Richard II

William Shakespeare

Barbican Pit

(2001)

Review by Philip Fisher

Stephen Pimlott’s staging of the first in the Royal Shakespeare Company’s season of Shakespeare’s history plays is a doubly welcome event.

Firstly, it allows visitors to the Barbican to see a really uplifting start to this lengthy season. Secondly, we get the chance to answer the question "was Richard II self-employed?".

This is because Richard is played by that scourge of the Inland Revenue, Sam West. In 1993, Sam West, the son of Timothy West and Prunella Scales, along with Alec McCowen challenged the Inland Revenue’s proposition that all actors were by definition employees.

He was successful in his claim and much to the benefit of those in and around the stage, the Inland Revenue are now forced to accept that the actor’s already uncertain profession is not simply an employment.

The Barbican’s Pit has been re-modelled for the current season. Rather than performing in the Round, a more classical seating arrangement and stage has appeared. The stage and almost the whole of the set and props are completely white. There is a gold painted wooden chair to represent a throne and an exceptionally versatile mound of earth that in some performances could have been the star as it is in the action so much. Beyond this, all is white.

Together with Simon Kemp’s very clever lighting this presents a stunning effect. We see variations from ultra-violet to semi-darkness to bright neon-lit white. This is a most unusual way to present Shakespeare and works extremely well.

Into this setting are brought West’s Richard and his entourage mainly in modern dress. He is challenged by Bolingbroke who will soon become Henry IV. He is supported by an entourage in much older garb. David Troughton (son of Dr Who) is a very good actor and brings all of his experience to bear playing Bolingbroke. Along with other members of the cast, he interacts with his audience, addressing them directly and picking out individual members to chat with (or embarrass).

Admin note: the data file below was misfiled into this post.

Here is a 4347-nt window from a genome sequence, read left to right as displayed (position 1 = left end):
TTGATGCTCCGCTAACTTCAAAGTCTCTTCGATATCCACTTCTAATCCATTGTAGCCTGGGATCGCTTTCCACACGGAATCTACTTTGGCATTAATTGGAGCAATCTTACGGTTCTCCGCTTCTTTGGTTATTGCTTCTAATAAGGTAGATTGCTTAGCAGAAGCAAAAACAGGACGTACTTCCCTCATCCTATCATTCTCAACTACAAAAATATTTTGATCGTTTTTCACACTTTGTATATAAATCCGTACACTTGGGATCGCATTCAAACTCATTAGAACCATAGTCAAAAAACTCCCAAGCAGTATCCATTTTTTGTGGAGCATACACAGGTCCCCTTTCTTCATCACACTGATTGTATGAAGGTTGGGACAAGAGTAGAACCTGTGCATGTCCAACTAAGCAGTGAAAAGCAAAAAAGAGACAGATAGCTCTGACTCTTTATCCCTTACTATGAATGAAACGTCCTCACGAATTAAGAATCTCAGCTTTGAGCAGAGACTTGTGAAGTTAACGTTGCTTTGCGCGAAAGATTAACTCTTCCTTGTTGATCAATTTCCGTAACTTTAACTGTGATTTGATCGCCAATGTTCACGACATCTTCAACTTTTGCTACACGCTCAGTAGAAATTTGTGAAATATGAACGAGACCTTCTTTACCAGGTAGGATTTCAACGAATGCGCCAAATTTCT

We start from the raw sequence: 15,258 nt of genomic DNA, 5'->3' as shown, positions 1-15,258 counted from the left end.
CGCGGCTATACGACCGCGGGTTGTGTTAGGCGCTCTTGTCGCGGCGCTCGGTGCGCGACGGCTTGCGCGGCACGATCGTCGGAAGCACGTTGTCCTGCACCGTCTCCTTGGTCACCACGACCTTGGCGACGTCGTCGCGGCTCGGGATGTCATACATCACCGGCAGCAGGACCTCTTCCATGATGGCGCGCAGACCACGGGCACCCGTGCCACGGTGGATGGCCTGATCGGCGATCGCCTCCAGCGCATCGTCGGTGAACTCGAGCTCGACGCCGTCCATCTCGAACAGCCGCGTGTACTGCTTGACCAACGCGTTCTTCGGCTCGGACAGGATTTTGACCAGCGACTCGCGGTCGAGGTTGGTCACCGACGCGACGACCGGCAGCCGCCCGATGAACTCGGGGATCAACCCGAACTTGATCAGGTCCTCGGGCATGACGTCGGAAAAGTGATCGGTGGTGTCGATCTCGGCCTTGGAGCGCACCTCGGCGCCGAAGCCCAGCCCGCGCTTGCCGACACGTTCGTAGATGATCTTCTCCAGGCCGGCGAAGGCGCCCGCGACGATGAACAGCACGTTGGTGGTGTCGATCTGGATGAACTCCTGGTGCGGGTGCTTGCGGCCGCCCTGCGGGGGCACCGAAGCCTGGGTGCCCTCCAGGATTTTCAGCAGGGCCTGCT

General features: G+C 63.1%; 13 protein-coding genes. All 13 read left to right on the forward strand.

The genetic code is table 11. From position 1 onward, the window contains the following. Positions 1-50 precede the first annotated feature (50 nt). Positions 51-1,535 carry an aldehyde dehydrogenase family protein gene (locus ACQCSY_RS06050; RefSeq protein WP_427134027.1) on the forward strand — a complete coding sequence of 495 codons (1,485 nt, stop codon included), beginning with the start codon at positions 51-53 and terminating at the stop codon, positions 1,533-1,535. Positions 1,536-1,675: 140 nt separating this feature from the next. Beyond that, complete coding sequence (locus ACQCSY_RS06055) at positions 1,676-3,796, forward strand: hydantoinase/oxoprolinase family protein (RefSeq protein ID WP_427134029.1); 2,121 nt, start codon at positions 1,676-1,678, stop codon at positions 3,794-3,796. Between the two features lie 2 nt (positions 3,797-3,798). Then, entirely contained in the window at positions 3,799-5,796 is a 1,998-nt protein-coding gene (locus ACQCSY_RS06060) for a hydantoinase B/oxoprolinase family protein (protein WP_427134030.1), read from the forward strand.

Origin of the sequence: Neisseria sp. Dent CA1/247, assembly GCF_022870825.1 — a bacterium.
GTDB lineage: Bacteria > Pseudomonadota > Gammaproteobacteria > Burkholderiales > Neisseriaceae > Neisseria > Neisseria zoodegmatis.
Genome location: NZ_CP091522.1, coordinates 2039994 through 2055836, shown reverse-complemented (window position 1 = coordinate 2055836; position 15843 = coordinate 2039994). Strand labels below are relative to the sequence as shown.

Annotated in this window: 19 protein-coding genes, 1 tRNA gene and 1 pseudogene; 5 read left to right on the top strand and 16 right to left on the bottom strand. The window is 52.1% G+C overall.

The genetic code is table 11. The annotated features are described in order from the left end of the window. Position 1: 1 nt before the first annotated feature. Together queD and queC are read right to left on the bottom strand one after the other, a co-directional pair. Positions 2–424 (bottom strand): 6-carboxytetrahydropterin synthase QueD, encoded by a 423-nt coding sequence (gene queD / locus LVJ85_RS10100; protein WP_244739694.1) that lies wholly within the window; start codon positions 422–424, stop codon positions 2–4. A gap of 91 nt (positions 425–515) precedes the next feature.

In fact, at the start of the play Richard II is seated in the front row of the audience reading a copy of the play script and chatting with the person next to him. He makes his entrance from there and, following the interval, Troughton does the same. This is perhaps symbolic of the shift of power between the two.

Symbolism is uppermost in director Stephen Pimlott’s mind throughout this production. The mound of earth changes from a grave to a garden to a representation of England with seeming alacrity. Similarly, the white Yorkist rose and the red Lancastrian one play important parts, particularly towards the end where we see a bush of young red roses growing to replace a thrown away fully mature white one. This brings home to us that we are at the start of a major cycle.

The other major imagery is the Christ-like imagery around the young Richard who it could be argued was martyred. We see him at one stage in a crown of thorns and later pulling his own cell/coffin in an imitation of his predecessor dragging the cross to his own crucifixion. All of this adds to the impact of Shakespeare’s beautiful verbal imagery.

While West and Troughton are the acting stars and have the major roles, they are very well supported. In particular, Paul Greenwood as the Bishop of Carlisle gives a very moving sermon during which he denounces the new king and Catherine Walker, an exceptional young Irish actress, is very moving as Richard’s Queen Isobel, particularly in the allegorical garden scene and on her final parting from her husband. We have already seen the pressures on her as a result of the relationship between the king and his cousin, Aumerle, played sardonically by Alexis Daniel, who at one stage looks so louche in a smoking jacket that you imagine he is doing a Noel Coward impression.

Pimlott does not forget comedy in this tragic play. As well as witty interaction with the audience by most members of the cast at various stages, we see one exceptionally funny scene as Richard prepares to concede his crown. He enters the stage whistling God Save the King draped in the flag of St George looking like some historical football fan. This is also the moment at which Richard’s crown is turned to thorns and the sceptre that he must give up becomes the symbolic white rose.

As Richard says at the start of this production although not at the start of Shakespeare’s original text:

"Thus play I in one person many people and none contented: sometimes am I king; then treason makes me wish myself a beggar, and so I am"

and so, by the end, he is. All in all, this is a wonderful exploration of the joys and woes of kingship.